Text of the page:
evidence fails to support them, an ALJ may discount those complaints where inconsistencies
appear in the record as a whole. Id. As the Eighth Circuit has observed, “Our touchstone is
that [a claimant’s] credibility is primarily a matter for the ALJ to decide.” Edwards, 314 F.3d
After reviewing the administrative record, it is clear that the ALJ properly considered
and evaluated Plaintiff’s subjective complaints, including the Polaski factors. A review of the
record reveals that Plaintiff was able to do light housekeeping; to do yard work, including
mowing the yard; to take care of her personal hygiene; to drive; and to prepare simple meals
for she and her husband. The record also reveals that she quit her most recent employment
due to the behavior of a co-worker, not her alleged disabilities.
With respect to Plaintiff’s alleged shortness of breath, the ALJ discounted the
seriousness of this alleged impairment, as the record revealed Plaintiff smoked up to two
packages of cigarettes a day, up until one month prior to the administrative hearing. Mouser
v. Astrue, 545 F.3d 634, 638 (8th Cir. 2008)(where claimant’s smoking had a direct impact on
his impairments, the ALJ appropriately considered claimant’s failure to stop smoking in
making his credibility determination).
Therefore, although it is clear that Plaintiff suffers with some degree of limitation, she
has not established that she is unable to engage in any gainful activity. Accordingly, the Court
concludes that substantial evidence supports the ALJ’s conclusion that Plaintiff’s subjective
complaints were not totally credible.
Past Relevant Work:
Plaintiff has the initial burden of proving that she suffers from a medically determinable
impairment which precludes the performance of past work. Kirby v. Sullivan, 923 F.2d 1323,
1326 (8th Cir. 1991). Only after the claimant establishes that a disability precludes the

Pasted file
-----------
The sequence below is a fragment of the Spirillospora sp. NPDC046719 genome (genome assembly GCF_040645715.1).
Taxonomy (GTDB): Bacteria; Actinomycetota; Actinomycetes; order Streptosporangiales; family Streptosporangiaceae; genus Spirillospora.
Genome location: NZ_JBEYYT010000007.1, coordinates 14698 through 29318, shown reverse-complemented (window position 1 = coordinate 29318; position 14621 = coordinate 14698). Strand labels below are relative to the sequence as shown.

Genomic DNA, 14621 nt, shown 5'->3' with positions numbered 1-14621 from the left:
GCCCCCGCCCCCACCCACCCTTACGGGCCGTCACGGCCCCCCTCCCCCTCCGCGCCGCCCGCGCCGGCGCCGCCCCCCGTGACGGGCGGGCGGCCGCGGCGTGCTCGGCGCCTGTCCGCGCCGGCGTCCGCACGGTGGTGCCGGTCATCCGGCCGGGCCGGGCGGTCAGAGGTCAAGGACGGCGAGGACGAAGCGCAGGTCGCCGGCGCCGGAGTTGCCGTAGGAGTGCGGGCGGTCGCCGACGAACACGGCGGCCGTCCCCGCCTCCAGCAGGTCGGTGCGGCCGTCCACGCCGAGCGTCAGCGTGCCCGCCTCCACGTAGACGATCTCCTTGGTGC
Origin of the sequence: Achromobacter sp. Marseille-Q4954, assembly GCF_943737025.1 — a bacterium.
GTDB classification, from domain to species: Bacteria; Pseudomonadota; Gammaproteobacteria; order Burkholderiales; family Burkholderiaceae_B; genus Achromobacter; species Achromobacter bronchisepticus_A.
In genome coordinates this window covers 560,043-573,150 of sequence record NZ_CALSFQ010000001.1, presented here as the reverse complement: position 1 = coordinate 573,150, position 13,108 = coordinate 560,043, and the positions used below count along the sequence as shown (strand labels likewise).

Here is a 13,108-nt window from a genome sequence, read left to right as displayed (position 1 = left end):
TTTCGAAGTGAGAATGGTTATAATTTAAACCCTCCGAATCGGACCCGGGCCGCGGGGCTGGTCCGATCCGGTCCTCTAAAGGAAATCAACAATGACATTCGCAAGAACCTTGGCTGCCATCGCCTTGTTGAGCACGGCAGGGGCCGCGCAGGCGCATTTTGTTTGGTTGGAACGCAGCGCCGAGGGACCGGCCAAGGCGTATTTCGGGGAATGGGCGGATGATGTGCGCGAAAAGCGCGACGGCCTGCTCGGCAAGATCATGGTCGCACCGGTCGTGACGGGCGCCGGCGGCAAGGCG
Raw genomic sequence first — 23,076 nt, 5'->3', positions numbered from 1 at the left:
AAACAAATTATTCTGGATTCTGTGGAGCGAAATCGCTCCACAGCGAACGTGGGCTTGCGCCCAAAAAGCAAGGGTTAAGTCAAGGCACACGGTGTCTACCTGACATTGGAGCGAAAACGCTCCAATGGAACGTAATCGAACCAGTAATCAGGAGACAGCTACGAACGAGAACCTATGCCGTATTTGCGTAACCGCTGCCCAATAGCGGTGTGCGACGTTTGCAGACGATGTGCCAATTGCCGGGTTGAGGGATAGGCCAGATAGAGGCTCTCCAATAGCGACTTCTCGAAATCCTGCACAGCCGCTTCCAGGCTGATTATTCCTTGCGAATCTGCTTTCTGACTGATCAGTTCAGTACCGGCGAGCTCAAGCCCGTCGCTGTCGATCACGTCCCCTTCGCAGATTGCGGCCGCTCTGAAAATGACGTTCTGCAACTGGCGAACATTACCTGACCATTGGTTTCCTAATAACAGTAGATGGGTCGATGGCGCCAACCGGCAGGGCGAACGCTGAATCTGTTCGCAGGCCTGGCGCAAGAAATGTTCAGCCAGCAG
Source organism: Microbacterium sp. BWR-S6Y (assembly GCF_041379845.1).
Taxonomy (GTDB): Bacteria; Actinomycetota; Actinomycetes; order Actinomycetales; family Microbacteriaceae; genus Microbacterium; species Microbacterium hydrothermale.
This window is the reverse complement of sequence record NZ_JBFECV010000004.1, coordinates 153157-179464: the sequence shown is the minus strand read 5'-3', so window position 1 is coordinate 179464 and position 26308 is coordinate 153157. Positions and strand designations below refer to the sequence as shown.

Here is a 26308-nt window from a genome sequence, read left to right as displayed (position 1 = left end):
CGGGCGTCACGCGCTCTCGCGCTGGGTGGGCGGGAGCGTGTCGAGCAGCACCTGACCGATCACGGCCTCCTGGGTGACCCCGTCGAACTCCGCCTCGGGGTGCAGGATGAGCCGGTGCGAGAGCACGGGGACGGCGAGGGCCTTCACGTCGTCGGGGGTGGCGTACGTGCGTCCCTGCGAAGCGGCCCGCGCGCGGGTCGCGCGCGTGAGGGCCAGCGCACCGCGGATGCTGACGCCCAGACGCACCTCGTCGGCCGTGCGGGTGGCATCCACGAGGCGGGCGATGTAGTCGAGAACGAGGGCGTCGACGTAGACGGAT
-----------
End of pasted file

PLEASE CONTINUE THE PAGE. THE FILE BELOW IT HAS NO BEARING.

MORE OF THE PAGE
performance of past relevant work will the burden shift to the Commissioner to prove that the
claimant can perform other work. Pickner v. Sullivan, 985 F.2d 401, 403 (8th Cir. 1993).
According to the Commissioner's interpretation of past relevant work, a claimant will
not be found to be disabled if she retains the RFC to perform:
1. The actual functional demands and job duties of a
particular past relevant job; or
2. The functional demands and job duties of the
occupation as generally required by employers
throughout the national economy.
20 C.F.R. §§ 404.1520(e); S.S.R. 82-61 (1982); Martin v. Sullivan, 901 F.2d 650, 653 (8th Cir.
1990)(expressly approving the two part test from S.S.R. 82-61).
The Court notes in this case the ALJ relied upon the opinion of a vocational expert
when he found Plaintiff’s past relevant work as a fast food worker and a cook’s helper are
considered medium work in the Dictionary of Occupational Titles. See Gilbert v. Apfel, 175
F.3d 602, 604 (8th Cir. 1999) ("The testimony of a vocational expert is relevant at steps four
and five of the Commissioner's sequential analysis, when the question becomes whether a
claimant with a severe impairment has the residual functional capacity to do past relevant work
or other work") (citations omitted).
While Plaintiff argues that the ALJ failed to make explicit findings regarding Plaintiff’s
past relevant work, the ALJ set forth the exertional level of Plaintiff’s past relevant work in
the decision. The ALJ also used vocational expert testimony at the administrative hearing to
discuss the skill and exertional level of Plaintiff’s past relevant work. See Walter v. Apfel,
998 F. Supp. 1078, 1083 (E.D. Mo. 1998). Accordingly, the Court finds substantial evidence
to support the ALJ’s finding that Plaintiff could perform her past relevant work as a fast food
worker and a cook’s helper.
Accordingly, having carefully reviewed the record, the undersigned finds substantial
evidence supporting the ALJ's decision denying the Plaintiff benefits, and thus the decision
should be affirmed. The undersigned further finds that the Plaintiff’s Complaint should be
dismissed with prejudice.
DATED this 29th day of January, 2016.
/s/ Erin L. Setser
HON. ERIN L. SETSER
UNITED STATES MAGISTRATE JUDGE